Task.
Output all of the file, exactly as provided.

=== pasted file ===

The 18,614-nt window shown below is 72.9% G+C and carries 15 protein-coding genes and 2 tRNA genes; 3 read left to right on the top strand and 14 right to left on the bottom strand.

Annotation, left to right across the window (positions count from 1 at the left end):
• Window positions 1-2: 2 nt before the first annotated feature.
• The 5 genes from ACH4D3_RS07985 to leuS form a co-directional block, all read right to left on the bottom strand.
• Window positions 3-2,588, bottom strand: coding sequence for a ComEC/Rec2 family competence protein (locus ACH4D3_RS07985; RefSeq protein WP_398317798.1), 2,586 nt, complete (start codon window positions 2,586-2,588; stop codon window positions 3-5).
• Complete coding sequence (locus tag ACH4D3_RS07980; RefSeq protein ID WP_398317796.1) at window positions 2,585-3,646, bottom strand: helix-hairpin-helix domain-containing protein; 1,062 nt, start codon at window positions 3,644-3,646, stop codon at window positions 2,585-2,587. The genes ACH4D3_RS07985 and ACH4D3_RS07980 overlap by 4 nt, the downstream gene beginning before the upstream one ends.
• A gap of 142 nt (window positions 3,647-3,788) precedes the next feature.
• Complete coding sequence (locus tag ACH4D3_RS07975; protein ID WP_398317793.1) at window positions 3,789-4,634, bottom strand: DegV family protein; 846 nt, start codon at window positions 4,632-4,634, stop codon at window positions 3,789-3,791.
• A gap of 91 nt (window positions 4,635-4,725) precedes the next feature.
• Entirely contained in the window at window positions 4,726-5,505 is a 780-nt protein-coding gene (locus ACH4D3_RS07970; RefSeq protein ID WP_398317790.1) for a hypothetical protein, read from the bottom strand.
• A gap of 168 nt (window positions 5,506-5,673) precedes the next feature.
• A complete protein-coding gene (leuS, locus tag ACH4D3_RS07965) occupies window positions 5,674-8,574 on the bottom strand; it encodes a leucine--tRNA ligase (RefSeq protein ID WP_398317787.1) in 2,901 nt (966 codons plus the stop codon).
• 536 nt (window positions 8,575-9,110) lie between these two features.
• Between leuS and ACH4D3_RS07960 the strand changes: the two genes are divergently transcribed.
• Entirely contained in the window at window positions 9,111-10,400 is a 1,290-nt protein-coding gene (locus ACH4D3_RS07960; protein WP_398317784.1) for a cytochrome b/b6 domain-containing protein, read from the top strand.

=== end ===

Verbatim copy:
The 18,614-nt window shown below is 72.9% G+C and carries 15 protein-coding genes and 2 tRNA genes; 3 read left to right on the top strand and 14 right to left on the bottom strand.

Annotation, left to right across the window (positions count from 1 at the left end):
• Window positions 1-2: 2 nt before the first annotated feature.
• The 5 genes from ACH4D3_RS07985 to leuS form a co-directional block, all read right to left on the bottom strand.
• Window positions 3-2,588, bottom strand: coding sequence for a ComEC/Rec2 family competence protein (locus ACH4D3_RS07985; RefSeq protein WP_398317798.1), 2,586 nt, complete (start codon window positions 2,586-2,588; stop codon window positions 3-5).
• Complete coding sequence (locus tag ACH4D3_RS07980; RefSeq protein ID WP_398317796.1) at window positions 2,585-3,646, bottom strand: helix-hairpin-helix domain-containing protein; 1,062 nt, start codon at window positions 3,644-3,646, stop codon at window positions 2,585-2,587. The genes ACH4D3_RS07985 and ACH4D3_RS07980 overlap by 4 nt, the downstream gene beginning before the upstream one ends.
• A gap of 142 nt (window positions 3,647-3,788) precedes the next feature.
• Complete coding sequence (locus tag ACH4D3_RS07975; protein ID WP_398317793.1) at window positions 3,789-4,634, bottom strand: DegV family protein; 846 nt, start codon at window positions 4,632-4,634, stop codon at window positions 3,789-3,791.
• A gap of 91 nt (window positions 4,635-4,725) precedes the next feature.
• Entirely contained in the window at window positions 4,726-5,505 is a 780-nt protein-coding gene (locus ACH4D3_RS07970; RefSeq protein ID WP_398317790.1) for a hypothetical protein, read from the bottom strand.
• A gap of 168 nt (window positions 5,506-5,673) precedes the next feature.
• A complete protein-coding gene (leuS, locus tag ACH4D3_RS07965) occupies window positions 5,674-8,574 on the bottom strand; it encodes a leucine--tRNA ligase (RefSeq protein ID WP_398317787.1) in 2,901 nt (966 codons plus the stop codon).
• 536 nt (window positions 8,575-9,110) lie between these two features.
• Between leuS and ACH4D3_RS07960 the strand changes: the two genes are divergently transcribed.
• Entirely contained in the window at window positions 9,111-10,400 is a 1,290-nt protein-coding gene (locus ACH4D3_RS07960; protein WP_398317784.1) for a cytochrome b/b6 domain-containing protein, read from the top strand.